All eyes are on Faith Kipyegon at the 2023 World Athletics Championships in Budapest, Hungary. That’s because the Kenyan 1,500 metre and 5,000 metre star broke three world records in less than two months on her way to Hungary.
As expected, Ethiopia, Uganda and Kenya are spearheading Africa’s hopes for medals, continuing their dominance in middle and distance running events. At the 2022 champs, Ethiopia finished second and Kenya fourth in the medal table. Between them they won 20 of the 28 medals lifted by African athletes.
Over time, Africa is earning fewer gold medals at the event, even from Kenya’s famous male distance athletes. Kipyegon, however, is set to buck the trend. Considered by many as the greatest female 1,500m runner in history, she is the one athlete who has been consistent for the last eight years. Kenya’s hopes hang heavily on her.
As a sport scientist with a research focus on Kenyan athletics, I have followed Kipyegon’s career with interest. But who is she, what drives her and how did she manage to achieve this level of success despite taking a break from competing to start a family?
World record spree
Of the last five World Athletics Championships or Olympics dating back to 2016, the 29-year-old Kipyegon has only missed out on 1,500m gold once. That was in 2019 when the championships took place 15 months after she gave birth to her daughter.
She comfortably won Olympic gold medals in 2016 and 2021 as well as two world championship titles – in 2017 and 2022. She broke the 1,500m world record in June 2023 and just a week later stunned the stadium – and herself – by smashing the 5,000m world record. It was only her third race over the distance. Her season has simply been outstanding – also smashing the world record for the mile.
The 2023 World Athletics Championships presents her with an opportunity to cement her legacy and single season success – which already compares to other historic feats such as US stars Usain Bolt’s 2009 and Florence Griffith-Joyner’s 1988 performances.
Who is Faith Kipyegon?
The eighth of nine children, Kipyegon grew up on a farm in Ndabibit, a village in the Rift Valley province of Kenya. Like many kids educated in rural areas, she walked and jogged many miles to and from school. Little did she know that this would instil the fundamental locomotion and physical skills that would form the foundation of her athletics career. This walking is enhanced by the physical education and sports activities that children engage in while in school.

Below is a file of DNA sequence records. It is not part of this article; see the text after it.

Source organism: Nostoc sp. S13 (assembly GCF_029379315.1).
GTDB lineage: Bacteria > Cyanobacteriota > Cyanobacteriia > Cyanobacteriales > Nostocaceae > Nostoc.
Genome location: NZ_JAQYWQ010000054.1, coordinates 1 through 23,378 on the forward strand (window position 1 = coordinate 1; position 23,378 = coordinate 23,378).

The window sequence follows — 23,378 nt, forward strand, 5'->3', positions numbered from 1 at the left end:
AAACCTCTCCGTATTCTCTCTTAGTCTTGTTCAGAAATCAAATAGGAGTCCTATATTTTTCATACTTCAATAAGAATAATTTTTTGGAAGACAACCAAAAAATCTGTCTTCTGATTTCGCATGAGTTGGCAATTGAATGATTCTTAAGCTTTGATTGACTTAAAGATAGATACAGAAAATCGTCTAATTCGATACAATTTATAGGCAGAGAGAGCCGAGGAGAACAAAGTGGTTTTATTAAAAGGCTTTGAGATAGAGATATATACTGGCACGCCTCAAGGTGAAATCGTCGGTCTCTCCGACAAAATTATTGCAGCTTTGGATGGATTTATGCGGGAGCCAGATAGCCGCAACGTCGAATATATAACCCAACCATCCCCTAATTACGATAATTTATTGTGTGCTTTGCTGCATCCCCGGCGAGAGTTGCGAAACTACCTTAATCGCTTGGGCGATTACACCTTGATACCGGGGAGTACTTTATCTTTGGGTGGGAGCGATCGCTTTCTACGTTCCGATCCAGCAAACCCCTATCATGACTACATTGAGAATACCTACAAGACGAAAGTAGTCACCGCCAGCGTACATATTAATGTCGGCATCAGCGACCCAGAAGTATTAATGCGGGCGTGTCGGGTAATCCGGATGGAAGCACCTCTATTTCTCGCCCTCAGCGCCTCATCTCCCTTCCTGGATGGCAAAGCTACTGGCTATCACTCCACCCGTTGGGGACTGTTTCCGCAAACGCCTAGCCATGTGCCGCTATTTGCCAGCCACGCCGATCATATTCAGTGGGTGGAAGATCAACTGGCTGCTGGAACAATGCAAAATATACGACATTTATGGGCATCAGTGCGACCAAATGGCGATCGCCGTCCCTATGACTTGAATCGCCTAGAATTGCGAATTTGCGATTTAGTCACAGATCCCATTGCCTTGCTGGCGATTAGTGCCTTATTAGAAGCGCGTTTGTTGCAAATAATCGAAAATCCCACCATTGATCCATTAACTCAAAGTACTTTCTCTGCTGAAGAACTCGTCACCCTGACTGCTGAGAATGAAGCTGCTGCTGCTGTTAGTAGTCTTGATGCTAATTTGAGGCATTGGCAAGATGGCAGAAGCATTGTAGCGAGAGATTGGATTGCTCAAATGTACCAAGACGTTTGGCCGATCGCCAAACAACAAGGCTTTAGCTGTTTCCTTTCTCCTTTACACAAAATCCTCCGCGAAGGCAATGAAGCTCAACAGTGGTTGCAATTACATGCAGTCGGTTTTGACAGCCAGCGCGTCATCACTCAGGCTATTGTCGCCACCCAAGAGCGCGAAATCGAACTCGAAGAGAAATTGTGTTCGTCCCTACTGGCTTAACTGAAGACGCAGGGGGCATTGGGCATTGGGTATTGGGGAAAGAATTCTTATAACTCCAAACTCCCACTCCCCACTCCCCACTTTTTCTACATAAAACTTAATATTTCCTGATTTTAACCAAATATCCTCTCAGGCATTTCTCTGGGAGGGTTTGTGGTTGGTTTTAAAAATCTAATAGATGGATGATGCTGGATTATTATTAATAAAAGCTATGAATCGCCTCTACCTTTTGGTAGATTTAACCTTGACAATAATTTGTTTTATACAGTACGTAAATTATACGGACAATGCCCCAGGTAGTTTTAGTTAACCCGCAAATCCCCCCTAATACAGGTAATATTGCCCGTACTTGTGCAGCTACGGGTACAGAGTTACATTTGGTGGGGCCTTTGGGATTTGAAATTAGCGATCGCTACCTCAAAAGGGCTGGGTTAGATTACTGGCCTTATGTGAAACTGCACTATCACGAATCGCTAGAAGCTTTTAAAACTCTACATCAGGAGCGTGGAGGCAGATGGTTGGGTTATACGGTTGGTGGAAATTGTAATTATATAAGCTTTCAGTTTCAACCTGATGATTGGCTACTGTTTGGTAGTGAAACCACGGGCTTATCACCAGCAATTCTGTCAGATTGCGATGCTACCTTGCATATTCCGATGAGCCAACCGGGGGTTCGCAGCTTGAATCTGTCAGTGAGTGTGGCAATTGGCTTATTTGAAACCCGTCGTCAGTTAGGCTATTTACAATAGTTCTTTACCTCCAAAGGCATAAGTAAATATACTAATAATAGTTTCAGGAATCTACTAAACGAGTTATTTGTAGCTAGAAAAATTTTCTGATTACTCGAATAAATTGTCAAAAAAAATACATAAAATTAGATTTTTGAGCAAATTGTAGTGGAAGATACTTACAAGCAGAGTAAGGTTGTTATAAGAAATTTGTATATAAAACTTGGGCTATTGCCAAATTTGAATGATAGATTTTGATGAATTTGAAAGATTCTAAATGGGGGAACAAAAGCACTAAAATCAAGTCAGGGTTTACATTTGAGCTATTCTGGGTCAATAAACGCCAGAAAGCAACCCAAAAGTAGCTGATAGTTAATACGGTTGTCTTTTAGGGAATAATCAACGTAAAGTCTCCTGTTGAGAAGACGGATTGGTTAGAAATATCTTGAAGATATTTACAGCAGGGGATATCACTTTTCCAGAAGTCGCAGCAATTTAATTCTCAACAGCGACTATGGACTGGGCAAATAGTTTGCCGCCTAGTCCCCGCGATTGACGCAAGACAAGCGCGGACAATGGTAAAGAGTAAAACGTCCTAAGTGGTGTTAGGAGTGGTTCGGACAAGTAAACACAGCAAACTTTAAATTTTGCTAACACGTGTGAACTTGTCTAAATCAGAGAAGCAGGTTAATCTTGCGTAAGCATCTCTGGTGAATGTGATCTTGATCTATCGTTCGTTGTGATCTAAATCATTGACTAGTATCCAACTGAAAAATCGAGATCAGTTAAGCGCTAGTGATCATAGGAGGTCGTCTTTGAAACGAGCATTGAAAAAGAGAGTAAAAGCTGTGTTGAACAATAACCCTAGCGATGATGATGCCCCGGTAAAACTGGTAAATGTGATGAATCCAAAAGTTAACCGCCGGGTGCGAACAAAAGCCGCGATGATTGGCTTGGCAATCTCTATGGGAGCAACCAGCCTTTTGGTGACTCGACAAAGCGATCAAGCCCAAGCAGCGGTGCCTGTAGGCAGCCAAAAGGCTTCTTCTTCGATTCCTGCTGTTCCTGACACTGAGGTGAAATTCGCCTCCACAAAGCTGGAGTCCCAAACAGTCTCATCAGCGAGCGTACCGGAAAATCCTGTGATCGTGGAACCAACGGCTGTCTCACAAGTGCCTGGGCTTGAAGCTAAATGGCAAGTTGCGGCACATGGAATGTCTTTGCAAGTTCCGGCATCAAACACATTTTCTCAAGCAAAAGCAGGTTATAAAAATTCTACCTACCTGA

By 14, Kipyegon had tried her hand at football when, during a physical education class, she took part in her first 1km race. She finished far ahead of everyone else in class.
In the words of Kipyegon, winning that race created an awareness that she could “run fast and be a good athlete”. Just two years later, she came fourth in the World Cross Country Championships under-19 event. At 16 she was the youngest finisher in the cross country top 21. Running barefoot, she started her winning trend at a cross country event the following year and achieved 1,500m Olympic gold in 2016.
After world 1,500m titles in 2016 and 2017, Kipyegon took a break to give birth to her daughter, Alyn. She faced the conflict of many women athletes, between family and career. “I was so afraid, maybe I will not come back, I will just disappear,” she said. “I thought it was the end of my career, but it was the beginning.”
It took great mental strength to take a year off and gradually rebuild her stamina, strength and speed. In a vibrant comeback, she seems stronger than ever. Winning gold at the Tokyo Olympics and last year’s world championships made her the first woman to claim four global outdoor titles in the 1,500m, thus the greatest female mile runner ever.
Kipyegon spends five days a week training, separated from Alyn and her husband Timothy Kitum, the 2012 Olympic 800m bronze medallist, who serves in the army in Kenya. For all three of her world records, she wore a bracelet adorned with her daughter’s name and the colours of the Kenyan flag. Alyn wears a matching bracelet while doing schoolwork back home.
Well deserved victories
Her successes on the track have brought riches to her and her family. The Kenyan government has rewarded her excellent performances with cash and a house.
During a recent speech she broke into tears, saying:
Now I can buy my father a car. I promised him when I was going to break a world record that I’m going to buy a car for him. So now I can fulfil my promise.
Kipyegon’s humble background meant that her parents couldn’t watch her win gold at the 2016 Olympic Games because they didn’t even have electricity in their rural home. It is inspirational to see what her vision, focus and application have yielded over time. Her training environment at Kaptagat in Kenya also reveals her humility. She’s part of a group of 30 or so athletes who largely live together and share chores, along with marathon world record holder Eliud Kipchoge.
Gold or no gold, world records or not, Kipyegon’s story is worth telling as she heads into the finals in Hungary. She stands as an inspiration to countless girls back home and, indeed, a continent.
Wycliffe W. Njororai Simiyu, Professor and Chair of Kinesiology and Health Science, Stephen F. Austin State University